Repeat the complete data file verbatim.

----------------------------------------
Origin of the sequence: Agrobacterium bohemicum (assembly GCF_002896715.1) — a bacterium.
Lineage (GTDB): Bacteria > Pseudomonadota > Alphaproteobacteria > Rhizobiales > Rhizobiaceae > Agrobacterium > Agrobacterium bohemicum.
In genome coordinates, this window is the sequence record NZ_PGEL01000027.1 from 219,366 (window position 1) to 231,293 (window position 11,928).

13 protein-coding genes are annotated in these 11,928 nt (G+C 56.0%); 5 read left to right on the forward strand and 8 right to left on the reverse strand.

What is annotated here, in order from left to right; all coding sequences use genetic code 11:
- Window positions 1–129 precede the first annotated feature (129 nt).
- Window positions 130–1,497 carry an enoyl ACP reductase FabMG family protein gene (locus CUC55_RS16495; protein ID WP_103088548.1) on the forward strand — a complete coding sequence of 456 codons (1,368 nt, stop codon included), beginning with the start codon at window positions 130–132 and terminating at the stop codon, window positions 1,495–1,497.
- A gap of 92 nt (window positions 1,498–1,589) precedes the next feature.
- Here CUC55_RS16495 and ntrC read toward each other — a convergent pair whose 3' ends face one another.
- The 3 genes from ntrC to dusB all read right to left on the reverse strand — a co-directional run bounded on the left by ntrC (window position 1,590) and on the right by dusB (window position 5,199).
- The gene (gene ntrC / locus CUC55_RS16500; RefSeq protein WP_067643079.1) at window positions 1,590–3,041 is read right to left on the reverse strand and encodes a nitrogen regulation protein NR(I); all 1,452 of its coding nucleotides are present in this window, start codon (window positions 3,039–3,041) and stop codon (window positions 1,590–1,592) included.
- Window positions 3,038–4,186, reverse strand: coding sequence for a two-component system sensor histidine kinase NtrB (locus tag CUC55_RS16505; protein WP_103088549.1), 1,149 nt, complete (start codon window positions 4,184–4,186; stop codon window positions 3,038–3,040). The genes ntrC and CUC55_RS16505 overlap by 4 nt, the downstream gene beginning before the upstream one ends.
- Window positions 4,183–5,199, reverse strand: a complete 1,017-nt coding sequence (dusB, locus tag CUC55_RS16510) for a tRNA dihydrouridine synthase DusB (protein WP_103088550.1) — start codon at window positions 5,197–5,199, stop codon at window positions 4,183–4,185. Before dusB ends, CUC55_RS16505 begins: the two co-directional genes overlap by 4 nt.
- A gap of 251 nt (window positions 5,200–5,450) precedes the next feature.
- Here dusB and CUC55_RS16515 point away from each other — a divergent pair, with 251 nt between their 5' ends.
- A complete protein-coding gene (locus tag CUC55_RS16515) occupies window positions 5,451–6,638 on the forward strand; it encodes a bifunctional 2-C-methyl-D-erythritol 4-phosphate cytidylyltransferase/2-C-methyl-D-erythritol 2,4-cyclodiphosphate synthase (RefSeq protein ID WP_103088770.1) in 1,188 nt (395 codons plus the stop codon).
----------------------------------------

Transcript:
Origin of the sequence: Agrobacterium bohemicum (assembly GCF_002896715.1) — a bacterium.
Lineage (GTDB): Bacteria > Pseudomonadota > Alphaproteobacteria > Rhizobiales > Rhizobiaceae > Agrobacterium > Agrobacterium bohemicum.
In genome coordinates, this window is the sequence record NZ_PGEL01000027.1 from 219,366 (window position 1) to 231,293 (window position 11,928).

13 protein-coding genes are annotated in these 11,928 nt (G+C 56.0%); 5 read left to right on the forward strand and 8 right to left on the reverse strand.

What is annotated here, in order from left to right; all coding sequences use genetic code 11:
- Window positions 1–129 precede the first annotated feature (129 nt).
- Window positions 130–1,497 carry an enoyl ACP reductase FabMG family protein gene (locus CUC55_RS16495; protein ID WP_103088548.1) on the forward strand — a complete coding sequence of 456 codons (1,368 nt, stop codon included), beginning with the start codon at window positions 130–132 and terminating at the stop codon, window positions 1,495–1,497.
- A gap of 92 nt (window positions 1,498–1,589) precedes the next feature.
- Here CUC55_RS16495 and ntrC read toward each other — a convergent pair whose 3' ends face one another.
- The 3 genes from ntrC to dusB all read right to left on the reverse strand — a co-directional run bounded on the left by ntrC (window position 1,590) and on the right by dusB (window position 5,199).
- The gene (gene ntrC / locus CUC55_RS16500; RefSeq protein WP_067643079.1) at window positions 1,590–3,041 is read right to left on the reverse strand and encodes a nitrogen regulation protein NR(I); all 1,452 of its coding nucleotides are present in this window, start codon (window positions 3,039–3,041) and stop codon (window positions 1,590–1,592) included.
- Window positions 3,038–4,186, reverse strand: coding sequence for a two-component system sensor histidine kinase NtrB (locus tag CUC55_RS16505; protein WP_103088549.1), 1,149 nt, complete (start codon window positions 4,184–4,186; stop codon window positions 3,038–3,040). The genes ntrC and CUC55_RS16505 overlap by 4 nt, the downstream gene beginning before the upstream one ends.
- Window positions 4,183–5,199, reverse strand: a complete 1,017-nt coding sequence (dusB, locus tag CUC55_RS16510) for a tRNA dihydrouridine synthase DusB (protein WP_103088550.1) — start codon at window positions 5,197–5,199, stop codon at window positions 4,183–4,185. Before dusB ends, CUC55_RS16505 begins: the two co-directional genes overlap by 4 nt.
- A gap of 251 nt (window positions 5,200–5,450) precedes the next feature.
- Here dusB and CUC55_RS16515 point away from each other — a divergent pair, with 251 nt between their 5' ends.
- A complete protein-coding gene (locus tag CUC55_RS16515) occupies window positions 5,451–6,638 on the forward strand; it encodes a bifunctional 2-C-methyl-D-erythritol 4-phosphate cytidylyltransferase/2-C-methyl-D-erythritol 2,4-cyclodiphosphate synthase (RefSeq protein ID WP_103088770.1) in 1,188 nt (395 codons plus the stop codon).